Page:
Results: The study population contained 1720 (1.7%) pregnancies with a fetal abnormality, including 474 (27.6%) detected on the first-trimester scan, 926 (53.8%) detected on the second-trimester scan and 320 (18.6%) detected in the third trimester or postnatally. At 11-13 weeks' gestation, we diagnosed all cases of acrania, alobar holoprosencephaly, encephalocele, tricuspid or pulmonary atresia, pentalogy of Cantrell, ectopia cordis, exomphalos, gastroschisis and body-stalk anomaly and > 50% of cases of open spina bifida, hypoplastic left heart syndrome, atrioventricular septal defect, complex heart defect, left atrial isomerism (interrupted inferior vena cava with normal intracardiac anatomy), lower urinary tract obstruction, absence of extremities, fetal akinesia deformation sequence and lethal skeletal dysplasia. Common abnormalities that were detected in < 10% of cases at 11-13 weeks included ventriculomegaly, agenesis of the corpus callosum, isolated cleft lip, congenital pulmonary airway malformation, ventricular septal defect, abdominal cysts, unilateral renal agenesis or multicystic kidney, hydronephrosis, duplex kidney, hypospadias and talipes.

Conclusions: A routine 11-13-week scan, carried out according to a standardized protocol, can identify many severe non-chromosomal fetal abnormalities. A summary statistic of the performance of the first-trimester scan is futile because some abnormalities are always detectable, whereas others are either non-detectable or sometimes detectable. To maximize prenatal detection of abnormalities, additional scans in both the second and third trimesters are necessary. Copyright © 2019 ISUOG. Published by John Wiley & Sons Ltd.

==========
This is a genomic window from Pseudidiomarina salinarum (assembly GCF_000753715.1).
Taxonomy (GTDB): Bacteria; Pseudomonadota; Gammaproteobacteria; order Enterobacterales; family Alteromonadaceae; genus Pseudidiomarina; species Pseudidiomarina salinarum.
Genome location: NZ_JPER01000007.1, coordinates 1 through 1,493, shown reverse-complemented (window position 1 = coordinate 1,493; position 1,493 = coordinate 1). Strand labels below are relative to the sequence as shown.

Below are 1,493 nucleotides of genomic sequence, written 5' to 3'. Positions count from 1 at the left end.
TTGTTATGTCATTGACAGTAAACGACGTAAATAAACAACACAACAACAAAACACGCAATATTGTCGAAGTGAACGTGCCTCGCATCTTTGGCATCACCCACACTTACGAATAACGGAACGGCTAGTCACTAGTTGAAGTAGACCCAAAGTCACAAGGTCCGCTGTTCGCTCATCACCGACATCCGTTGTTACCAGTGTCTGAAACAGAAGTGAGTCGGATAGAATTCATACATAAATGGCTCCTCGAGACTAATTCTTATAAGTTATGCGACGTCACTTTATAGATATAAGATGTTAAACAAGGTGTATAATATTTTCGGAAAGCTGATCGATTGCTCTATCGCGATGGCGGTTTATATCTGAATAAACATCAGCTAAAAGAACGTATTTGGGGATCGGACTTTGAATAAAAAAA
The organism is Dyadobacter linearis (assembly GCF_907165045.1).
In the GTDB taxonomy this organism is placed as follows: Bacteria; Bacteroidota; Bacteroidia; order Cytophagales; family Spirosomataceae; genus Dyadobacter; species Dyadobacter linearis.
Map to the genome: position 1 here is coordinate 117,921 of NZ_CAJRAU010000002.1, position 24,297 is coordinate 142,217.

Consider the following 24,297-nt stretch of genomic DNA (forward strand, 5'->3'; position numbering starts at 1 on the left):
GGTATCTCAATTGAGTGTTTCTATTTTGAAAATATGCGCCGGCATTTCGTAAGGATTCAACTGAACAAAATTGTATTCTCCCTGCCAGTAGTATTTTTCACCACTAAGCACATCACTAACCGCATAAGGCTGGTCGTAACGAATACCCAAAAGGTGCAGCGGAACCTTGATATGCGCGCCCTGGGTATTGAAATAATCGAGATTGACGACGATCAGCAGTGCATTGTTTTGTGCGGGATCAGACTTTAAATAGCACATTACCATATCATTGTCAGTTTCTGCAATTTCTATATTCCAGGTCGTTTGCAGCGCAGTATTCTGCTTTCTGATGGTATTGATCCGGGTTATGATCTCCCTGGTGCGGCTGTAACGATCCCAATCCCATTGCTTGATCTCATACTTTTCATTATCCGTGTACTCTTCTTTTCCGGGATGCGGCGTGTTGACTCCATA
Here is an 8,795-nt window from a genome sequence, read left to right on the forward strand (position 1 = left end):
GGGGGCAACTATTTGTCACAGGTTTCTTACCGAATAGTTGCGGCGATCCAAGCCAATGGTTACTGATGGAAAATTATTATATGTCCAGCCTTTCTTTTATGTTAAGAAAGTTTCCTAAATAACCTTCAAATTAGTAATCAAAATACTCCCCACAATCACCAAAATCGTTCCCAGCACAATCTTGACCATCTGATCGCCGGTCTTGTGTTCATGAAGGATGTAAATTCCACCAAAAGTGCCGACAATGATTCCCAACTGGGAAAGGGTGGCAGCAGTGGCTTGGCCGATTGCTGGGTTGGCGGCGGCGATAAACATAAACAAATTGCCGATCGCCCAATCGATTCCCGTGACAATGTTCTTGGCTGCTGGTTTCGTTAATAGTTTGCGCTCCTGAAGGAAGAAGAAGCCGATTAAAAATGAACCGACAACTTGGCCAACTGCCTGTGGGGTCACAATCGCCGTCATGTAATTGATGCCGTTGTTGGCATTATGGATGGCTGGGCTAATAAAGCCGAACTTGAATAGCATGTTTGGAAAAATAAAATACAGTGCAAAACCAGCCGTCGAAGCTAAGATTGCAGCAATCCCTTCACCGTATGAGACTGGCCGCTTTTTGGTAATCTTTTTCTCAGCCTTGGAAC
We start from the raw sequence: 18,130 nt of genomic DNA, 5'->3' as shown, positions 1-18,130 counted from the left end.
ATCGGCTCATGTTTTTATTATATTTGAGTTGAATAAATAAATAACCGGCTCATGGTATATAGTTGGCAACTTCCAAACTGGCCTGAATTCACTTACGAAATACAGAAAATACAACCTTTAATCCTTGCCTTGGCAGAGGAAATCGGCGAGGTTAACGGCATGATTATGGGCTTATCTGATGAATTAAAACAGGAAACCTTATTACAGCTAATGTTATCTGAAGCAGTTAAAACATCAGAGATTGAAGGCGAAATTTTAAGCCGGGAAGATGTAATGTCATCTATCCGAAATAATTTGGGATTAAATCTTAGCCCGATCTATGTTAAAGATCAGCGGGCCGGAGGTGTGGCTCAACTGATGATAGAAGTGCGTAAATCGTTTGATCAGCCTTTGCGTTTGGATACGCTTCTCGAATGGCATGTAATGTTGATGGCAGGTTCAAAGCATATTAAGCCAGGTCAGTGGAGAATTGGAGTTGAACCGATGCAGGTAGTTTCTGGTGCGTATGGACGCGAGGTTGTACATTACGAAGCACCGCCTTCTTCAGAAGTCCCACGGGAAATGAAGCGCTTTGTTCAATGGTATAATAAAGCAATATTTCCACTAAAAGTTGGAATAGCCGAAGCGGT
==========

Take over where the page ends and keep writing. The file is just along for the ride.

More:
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http://dx.doi.org/10.1002/uog.20844DOI Listing
October 2019

Two-stage approach for prediction of small-for-gestational-age neonate and adverse perinatal outcome by routine ultrasound examination at 35-37 weeks' gestation.

Ultrasound Obstet Gynecol 2019 Oct 27;54(4):484-491. Epub 2019 Aug 27.

Fetal Medicine Research Institute, King's College Hospital, London, UK.

Background: Justification of prenatal screening for small-for-gestational-age (SGA) fetuses near term is based on, first, evidence that such fetuses/neonates are at increased risk of stillbirth and adverse perinatal outcome, and, second, the expectation that these risks can be reduced by medical interventions, such as early delivery. However, there are no randomized studies demonstrating that routine screening for SGA fetuses and appropriate interventions in the high-risk group can reduce adverse perinatal outcome. Before such meaningful studies can be undertaken, it is essential that the best approach for effective identification of SGA neonates is determined, and that the contribution of SGA neonates to the overall rate of adverse perinatal outcome is established. In a previous study of pregnancies undergoing routine ultrasound examination at 35 + 0 to 36 + 6 weeks' gestation, we found that, first, screening by estimated fetal weight (EFW) < 10 percentile provided poor prediction of SGA neonates and, second, prediction of > 85% of SGA neonates requires use of EFW < 40 percentile.